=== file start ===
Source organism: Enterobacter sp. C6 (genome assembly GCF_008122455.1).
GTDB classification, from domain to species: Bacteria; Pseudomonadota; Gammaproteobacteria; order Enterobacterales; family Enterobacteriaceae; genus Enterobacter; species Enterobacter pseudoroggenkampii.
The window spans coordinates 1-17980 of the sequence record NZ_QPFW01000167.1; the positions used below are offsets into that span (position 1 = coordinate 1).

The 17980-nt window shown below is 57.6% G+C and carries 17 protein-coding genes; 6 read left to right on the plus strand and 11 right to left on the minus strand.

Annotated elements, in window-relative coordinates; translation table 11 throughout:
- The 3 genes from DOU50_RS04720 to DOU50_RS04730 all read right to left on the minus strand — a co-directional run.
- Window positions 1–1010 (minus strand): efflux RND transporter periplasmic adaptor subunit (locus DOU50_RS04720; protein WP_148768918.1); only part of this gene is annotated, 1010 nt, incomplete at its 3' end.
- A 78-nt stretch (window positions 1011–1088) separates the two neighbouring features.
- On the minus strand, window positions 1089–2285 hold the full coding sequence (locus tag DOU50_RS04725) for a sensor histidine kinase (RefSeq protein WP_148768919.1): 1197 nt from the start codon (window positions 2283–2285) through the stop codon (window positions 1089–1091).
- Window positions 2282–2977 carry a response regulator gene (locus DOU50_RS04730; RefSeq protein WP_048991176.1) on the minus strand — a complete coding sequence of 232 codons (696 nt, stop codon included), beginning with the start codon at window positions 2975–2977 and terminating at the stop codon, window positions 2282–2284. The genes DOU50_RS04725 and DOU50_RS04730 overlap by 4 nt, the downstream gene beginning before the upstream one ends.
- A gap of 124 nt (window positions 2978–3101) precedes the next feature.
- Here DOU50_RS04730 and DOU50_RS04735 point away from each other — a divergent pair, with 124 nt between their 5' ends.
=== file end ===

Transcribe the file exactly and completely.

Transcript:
Source organism: Enterobacter sp. C6 (genome assembly GCF_008122455.1).
GTDB classification, from domain to species: Bacteria; Pseudomonadota; Gammaproteobacteria; order Enterobacterales; family Enterobacteriaceae; genus Enterobacter; species Enterobacter pseudoroggenkampii.
The window spans coordinates 1-17980 of the sequence record NZ_QPFW01000167.1; the positions used below are offsets into that span (position 1 = coordinate 1).

The 17980-nt window shown below is 57.6% G+C and carries 17 protein-coding genes; 6 read left to right on the plus strand and 11 right to left on the minus strand.

Annotated elements, in window-relative coordinates; translation table 11 throughout:
- The 3 genes from DOU50_RS04720 to DOU50_RS04730 all read right to left on the minus strand — a co-directional run.
- Window positions 1–1010 (minus strand): efflux RND transporter periplasmic adaptor subunit (locus DOU50_RS04720; protein WP_148768918.1); only part of this gene is annotated, 1010 nt, incomplete at its 3' end.
- A 78-nt stretch (window positions 1011–1088) separates the two neighbouring features.
- On the minus strand, window positions 1089–2285 hold the full coding sequence (locus tag DOU50_RS04725) for a sensor histidine kinase (RefSeq protein WP_148768919.1): 1197 nt from the start codon (window positions 2283–2285) through the stop codon (window positions 1089–1091).
- Window positions 2282–2977 carry a response regulator gene (locus DOU50_RS04730; RefSeq protein WP_048991176.1) on the minus strand — a complete coding sequence of 232 codons (696 nt, stop codon included), beginning with the start codon at window positions 2975–2977 and terminating at the stop codon, window positions 2282–2284. The genes DOU50_RS04725 and DOU50_RS04730 overlap by 4 nt, the downstream gene beginning before the upstream one ends.
- A gap of 124 nt (window positions 2978–3101) precedes the next feature.
- Here DOU50_RS04730 and DOU50_RS04735 point away from each other — a divergent pair, with 124 nt between their 5' ends.